Mohawk General Store celebrates its 5th anniversary, December 5th, and in celebration is hosting a block party around their newest outpost in Old Pasadena, California. I’m thrilled that this event also marks the formal launch of my first collaboration with the store: an exhibition of a selection of my Future Desert artwork. Nine A3-sized prints will be on show at the Old Pasadena store and a further four at their original location in Los Angeles’ Silver Lake neighborhood. Both stores will also carry my notecard series, each bearing a different piece from the Future Desert series. Please stop by and check them out—the show runs through the end of the year—and if you come to the block party, please introduce yourself and say Hello.
I’m pleased to announce that, by public demand, the first issue of Afterzine is now in its second printing. The first run of 1,000 copies sold out in a little over two years. Copies of the second printing will sport an all-new color cover, as seen above. Copies will be available to buy in person at next year’s Los Angeles Art Book Fair, or online immediately from Vacation Days.
It’s Sunday morning, I opened my rdio page, and I couldn’t take it anymore. I had to make an image (above) that I’ve been meaning to make for months. Why is it that so many bands over the past year or so have opted for album covers with big glaring circles in the middle? It’s a pretty established fact that whomever comments first in a list, be it a Facebook post or a hotel or wedding guestbook, will be copied at least a few times before the end of the page, but has endless scrolling taken over LP design in the same way?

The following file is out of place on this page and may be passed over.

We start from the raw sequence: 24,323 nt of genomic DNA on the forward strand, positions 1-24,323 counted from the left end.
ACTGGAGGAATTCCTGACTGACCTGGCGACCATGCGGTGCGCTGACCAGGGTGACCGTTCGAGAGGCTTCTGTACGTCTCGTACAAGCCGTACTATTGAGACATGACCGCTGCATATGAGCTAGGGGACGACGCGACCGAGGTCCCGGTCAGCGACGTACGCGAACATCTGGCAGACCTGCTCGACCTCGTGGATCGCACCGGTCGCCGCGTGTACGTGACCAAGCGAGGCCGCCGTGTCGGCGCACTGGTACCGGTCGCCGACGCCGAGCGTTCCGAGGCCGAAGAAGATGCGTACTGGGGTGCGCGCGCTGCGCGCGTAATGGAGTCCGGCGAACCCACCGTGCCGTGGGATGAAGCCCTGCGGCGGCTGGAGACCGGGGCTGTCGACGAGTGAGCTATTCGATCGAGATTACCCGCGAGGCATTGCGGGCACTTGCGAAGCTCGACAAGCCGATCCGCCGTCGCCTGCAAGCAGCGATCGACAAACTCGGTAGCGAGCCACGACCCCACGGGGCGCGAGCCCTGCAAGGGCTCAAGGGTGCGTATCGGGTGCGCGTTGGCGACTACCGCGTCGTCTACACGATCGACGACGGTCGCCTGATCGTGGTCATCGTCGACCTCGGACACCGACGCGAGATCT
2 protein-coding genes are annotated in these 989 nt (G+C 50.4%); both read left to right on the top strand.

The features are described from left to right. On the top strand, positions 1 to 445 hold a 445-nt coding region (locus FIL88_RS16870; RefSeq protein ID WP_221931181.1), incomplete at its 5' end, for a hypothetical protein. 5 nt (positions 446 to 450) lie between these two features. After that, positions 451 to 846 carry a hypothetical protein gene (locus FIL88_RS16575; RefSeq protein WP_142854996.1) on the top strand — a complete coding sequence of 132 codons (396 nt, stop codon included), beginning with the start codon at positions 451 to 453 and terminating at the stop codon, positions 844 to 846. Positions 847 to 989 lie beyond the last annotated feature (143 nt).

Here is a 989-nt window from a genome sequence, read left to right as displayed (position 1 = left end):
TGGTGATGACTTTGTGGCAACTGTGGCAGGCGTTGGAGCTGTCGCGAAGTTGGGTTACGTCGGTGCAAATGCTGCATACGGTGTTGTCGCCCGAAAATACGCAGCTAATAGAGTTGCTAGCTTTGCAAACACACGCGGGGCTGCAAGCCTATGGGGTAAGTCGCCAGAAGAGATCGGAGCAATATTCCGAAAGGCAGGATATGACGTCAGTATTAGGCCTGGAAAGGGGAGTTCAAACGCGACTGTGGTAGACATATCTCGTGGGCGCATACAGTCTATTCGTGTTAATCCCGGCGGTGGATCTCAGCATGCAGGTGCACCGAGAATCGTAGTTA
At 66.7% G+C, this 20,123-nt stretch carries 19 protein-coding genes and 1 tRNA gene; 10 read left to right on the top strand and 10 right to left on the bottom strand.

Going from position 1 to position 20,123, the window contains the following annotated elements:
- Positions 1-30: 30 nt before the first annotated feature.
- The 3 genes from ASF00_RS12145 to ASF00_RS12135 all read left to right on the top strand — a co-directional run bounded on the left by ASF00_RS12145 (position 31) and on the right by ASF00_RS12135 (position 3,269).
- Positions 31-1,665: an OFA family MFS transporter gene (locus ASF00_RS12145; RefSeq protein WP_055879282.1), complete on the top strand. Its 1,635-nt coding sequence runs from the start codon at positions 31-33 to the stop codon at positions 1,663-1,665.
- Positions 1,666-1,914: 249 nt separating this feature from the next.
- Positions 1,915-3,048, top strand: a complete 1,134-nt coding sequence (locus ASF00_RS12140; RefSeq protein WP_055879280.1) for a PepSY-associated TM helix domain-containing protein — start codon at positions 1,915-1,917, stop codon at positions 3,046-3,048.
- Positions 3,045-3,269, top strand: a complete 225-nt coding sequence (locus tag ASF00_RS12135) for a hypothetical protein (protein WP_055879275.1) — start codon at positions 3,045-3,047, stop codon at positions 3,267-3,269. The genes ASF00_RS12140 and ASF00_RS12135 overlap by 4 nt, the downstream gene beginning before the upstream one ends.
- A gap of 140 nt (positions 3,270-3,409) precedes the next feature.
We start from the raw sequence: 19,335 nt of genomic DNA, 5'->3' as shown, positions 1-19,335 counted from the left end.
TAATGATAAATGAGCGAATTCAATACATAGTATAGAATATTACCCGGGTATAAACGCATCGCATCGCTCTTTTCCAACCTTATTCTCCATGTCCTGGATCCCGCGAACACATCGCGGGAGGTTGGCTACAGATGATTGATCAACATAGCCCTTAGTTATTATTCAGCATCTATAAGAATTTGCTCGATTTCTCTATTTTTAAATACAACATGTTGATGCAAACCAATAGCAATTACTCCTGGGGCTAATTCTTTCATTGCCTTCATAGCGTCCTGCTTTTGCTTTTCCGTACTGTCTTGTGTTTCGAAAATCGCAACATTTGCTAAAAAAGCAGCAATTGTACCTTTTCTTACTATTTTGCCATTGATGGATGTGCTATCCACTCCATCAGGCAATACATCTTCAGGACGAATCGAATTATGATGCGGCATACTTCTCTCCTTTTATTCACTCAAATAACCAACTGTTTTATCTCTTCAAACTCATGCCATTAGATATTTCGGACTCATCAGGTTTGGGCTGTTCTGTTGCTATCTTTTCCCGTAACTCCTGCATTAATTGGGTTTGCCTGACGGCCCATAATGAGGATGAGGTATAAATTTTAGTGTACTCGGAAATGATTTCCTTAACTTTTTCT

That said, while I’m not a fan of any of the above records, some of my favorite records have similar artwork (below). It’s always been a dream of mine to design album artwork—if you don’t want something with a big circle in the middle, let me know.
I’m thrilled to report that issue 3 of Afterzine has been invited to be featured in The Gift of Time, at The U Café in Singapore, an exhibition produced “in conjunction” with fashion-house (and Afterzine favorite) Hermès. Located in the city’s Tanjong Pagar Railway Station, this “first of its kind café installation” is open now and runs until August 12, 2012. Full details can be found here.
Brooklyn-based artist Marsha Cottrell works in the same building as me, on the same floor, for the same company. In fact, a couple of years ago (though we don’t work in overlapping departments) I worked at the desk directly adjacent to her. It makes it all the more lovely then—meetings, corporate jargon wading, and deadlines aside—to have taken five and snook a peek at the always-inspiring But Does It Float, admire a collection of breathtaking images, and realize they were iron oxide drawings by Marsha. I urge you to visit Marsha’s site and see the rest of the series. For those of us in New York City these may be the only constellations we’re likely to see but the other stars might be right under your nose.
Above: Impossible Night, 2011, iron oxide on mulberry paper